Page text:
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  1. #1
    SitePoint Guru bronze trophy AndrewCooper's Avatar
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    Argh! Theres Too Much To Learn!

    Why oh why did I get myself into this mess?!

    Web Design

    You look at it, you read it, you say it, wow...Web Design...Pretty simple, eh? Wrong! Wrong! Wrong!

    There's so much to learn surrounding the Web, Web Design, Web Development and so on that it's just all biting me back in the ***!

    • I'm doing a BTEC National Diploma - Web Design & Digital Media at college [UK] but that's nothing big and the Units on Web are finished.
    • WaSP Education Task Force have just released their Interact Curriculum.
    • Opera have the Web Standards Curriculum.
    • Adobe have their Digital Design Curriculum.
    • I'm trying to create my own Web Tutorials on my own Tech Tutorial Website and sometimes I wonder: Why bother? and Is my content good enough to compete?
    • I've got pretty much all of the books from SitePoint, both Hardback and PDF copies.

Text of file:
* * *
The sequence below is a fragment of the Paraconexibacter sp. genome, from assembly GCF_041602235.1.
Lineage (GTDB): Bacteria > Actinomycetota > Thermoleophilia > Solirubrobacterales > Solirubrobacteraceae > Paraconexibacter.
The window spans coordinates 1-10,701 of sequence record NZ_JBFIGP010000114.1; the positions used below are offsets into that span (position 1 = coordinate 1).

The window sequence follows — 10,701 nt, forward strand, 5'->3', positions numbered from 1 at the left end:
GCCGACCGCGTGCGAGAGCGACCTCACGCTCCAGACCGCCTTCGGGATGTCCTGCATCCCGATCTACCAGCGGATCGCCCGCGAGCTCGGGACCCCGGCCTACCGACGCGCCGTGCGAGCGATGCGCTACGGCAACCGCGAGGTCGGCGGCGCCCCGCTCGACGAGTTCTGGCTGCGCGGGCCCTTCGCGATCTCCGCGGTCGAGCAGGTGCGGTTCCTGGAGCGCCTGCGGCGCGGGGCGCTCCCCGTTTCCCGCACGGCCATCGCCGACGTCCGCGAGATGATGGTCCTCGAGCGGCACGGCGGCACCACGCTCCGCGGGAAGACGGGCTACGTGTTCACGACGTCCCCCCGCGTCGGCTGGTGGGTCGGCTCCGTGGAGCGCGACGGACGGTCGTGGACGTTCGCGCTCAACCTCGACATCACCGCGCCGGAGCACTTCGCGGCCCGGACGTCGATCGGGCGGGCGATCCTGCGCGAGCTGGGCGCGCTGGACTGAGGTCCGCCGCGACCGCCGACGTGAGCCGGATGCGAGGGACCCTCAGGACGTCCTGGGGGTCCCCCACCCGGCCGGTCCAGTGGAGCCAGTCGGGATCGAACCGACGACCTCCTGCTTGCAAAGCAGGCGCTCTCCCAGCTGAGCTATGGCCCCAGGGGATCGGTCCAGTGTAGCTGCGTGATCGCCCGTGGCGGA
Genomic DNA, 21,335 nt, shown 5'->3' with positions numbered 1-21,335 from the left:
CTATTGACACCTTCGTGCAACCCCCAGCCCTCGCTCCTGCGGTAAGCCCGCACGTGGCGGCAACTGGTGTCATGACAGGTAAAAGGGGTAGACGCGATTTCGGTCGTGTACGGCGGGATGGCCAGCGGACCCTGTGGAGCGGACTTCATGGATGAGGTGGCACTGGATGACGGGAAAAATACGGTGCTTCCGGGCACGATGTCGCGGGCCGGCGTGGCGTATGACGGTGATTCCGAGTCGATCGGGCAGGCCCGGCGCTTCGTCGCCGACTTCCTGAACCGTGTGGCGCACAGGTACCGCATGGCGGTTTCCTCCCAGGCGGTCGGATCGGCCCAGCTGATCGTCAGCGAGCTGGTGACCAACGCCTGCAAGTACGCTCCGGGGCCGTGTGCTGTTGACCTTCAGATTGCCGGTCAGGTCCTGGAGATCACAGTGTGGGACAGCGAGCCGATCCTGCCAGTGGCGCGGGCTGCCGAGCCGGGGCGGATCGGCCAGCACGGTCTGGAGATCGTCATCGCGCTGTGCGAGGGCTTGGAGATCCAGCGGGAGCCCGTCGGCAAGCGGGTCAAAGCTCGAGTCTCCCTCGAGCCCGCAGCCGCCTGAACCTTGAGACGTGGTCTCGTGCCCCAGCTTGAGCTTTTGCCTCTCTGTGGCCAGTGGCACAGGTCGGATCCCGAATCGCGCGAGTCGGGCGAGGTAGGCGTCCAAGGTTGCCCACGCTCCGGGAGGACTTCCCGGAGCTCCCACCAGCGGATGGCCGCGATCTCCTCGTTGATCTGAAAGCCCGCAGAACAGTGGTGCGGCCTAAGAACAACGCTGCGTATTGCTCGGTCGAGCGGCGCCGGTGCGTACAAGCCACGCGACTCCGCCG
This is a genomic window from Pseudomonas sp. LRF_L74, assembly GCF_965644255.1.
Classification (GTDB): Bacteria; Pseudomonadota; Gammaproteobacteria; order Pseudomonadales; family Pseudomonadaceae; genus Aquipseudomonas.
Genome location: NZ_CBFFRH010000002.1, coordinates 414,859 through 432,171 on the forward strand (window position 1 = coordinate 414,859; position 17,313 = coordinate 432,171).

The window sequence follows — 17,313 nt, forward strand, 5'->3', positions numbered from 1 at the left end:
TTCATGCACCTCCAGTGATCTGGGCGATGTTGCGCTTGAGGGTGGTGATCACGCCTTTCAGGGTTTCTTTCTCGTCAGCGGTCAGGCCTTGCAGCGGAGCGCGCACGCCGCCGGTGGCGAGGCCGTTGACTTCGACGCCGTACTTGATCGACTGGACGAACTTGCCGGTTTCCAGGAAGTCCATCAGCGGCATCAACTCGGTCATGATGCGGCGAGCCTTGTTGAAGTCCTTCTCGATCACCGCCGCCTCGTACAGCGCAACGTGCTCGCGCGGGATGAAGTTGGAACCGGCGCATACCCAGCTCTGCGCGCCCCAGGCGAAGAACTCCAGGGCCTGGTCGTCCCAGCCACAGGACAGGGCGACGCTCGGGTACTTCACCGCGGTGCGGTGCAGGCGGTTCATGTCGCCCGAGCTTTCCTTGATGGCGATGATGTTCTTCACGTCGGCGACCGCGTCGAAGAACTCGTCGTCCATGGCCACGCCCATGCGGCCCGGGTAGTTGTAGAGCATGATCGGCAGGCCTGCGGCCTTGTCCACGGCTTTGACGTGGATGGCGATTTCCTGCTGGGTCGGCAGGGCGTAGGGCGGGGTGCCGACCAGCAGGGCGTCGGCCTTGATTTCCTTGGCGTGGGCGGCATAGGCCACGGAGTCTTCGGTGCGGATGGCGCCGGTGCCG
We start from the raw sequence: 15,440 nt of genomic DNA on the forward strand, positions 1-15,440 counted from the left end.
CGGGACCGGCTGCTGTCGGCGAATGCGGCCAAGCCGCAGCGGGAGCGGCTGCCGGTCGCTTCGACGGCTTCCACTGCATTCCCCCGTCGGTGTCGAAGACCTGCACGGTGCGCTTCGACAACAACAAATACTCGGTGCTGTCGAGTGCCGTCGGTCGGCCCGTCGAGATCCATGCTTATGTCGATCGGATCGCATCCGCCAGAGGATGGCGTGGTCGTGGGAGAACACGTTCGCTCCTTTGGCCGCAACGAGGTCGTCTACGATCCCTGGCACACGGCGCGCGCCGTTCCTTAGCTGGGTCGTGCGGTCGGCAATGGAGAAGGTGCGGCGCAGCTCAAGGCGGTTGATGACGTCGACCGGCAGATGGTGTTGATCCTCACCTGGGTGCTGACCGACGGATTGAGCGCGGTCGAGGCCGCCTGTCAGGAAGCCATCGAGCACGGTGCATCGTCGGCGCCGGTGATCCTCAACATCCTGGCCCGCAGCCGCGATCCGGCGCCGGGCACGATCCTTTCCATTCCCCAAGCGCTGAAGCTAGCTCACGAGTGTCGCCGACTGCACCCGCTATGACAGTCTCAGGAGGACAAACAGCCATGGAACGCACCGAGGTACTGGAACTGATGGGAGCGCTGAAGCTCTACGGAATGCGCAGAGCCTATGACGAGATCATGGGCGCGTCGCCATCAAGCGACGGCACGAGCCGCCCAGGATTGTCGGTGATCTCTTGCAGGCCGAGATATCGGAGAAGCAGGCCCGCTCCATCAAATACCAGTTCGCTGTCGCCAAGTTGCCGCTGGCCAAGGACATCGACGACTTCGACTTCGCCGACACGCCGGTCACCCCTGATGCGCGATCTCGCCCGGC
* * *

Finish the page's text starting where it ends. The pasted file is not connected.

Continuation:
• I've got to read through all of the core technologies from the W3C Technical Recommendations.


    And more!

    Where do I start?! Where do I stop?! What do I go from?! What do I do?!

    At the same time I'm trying to design and develop many more Websites as well as learning at the same time and hoping to earn money doing my own freelance Web Design / Development work.

    I need Careers Advise and Help immediately. From someone that knows what their talking about.

    Please help, I'm on the verge of pulling my hair out...And I'm only 18!! =[ I like my hair.

    Much appreciated,

    Andrew Cooper

  2. #2
    SitePoint Enthusiast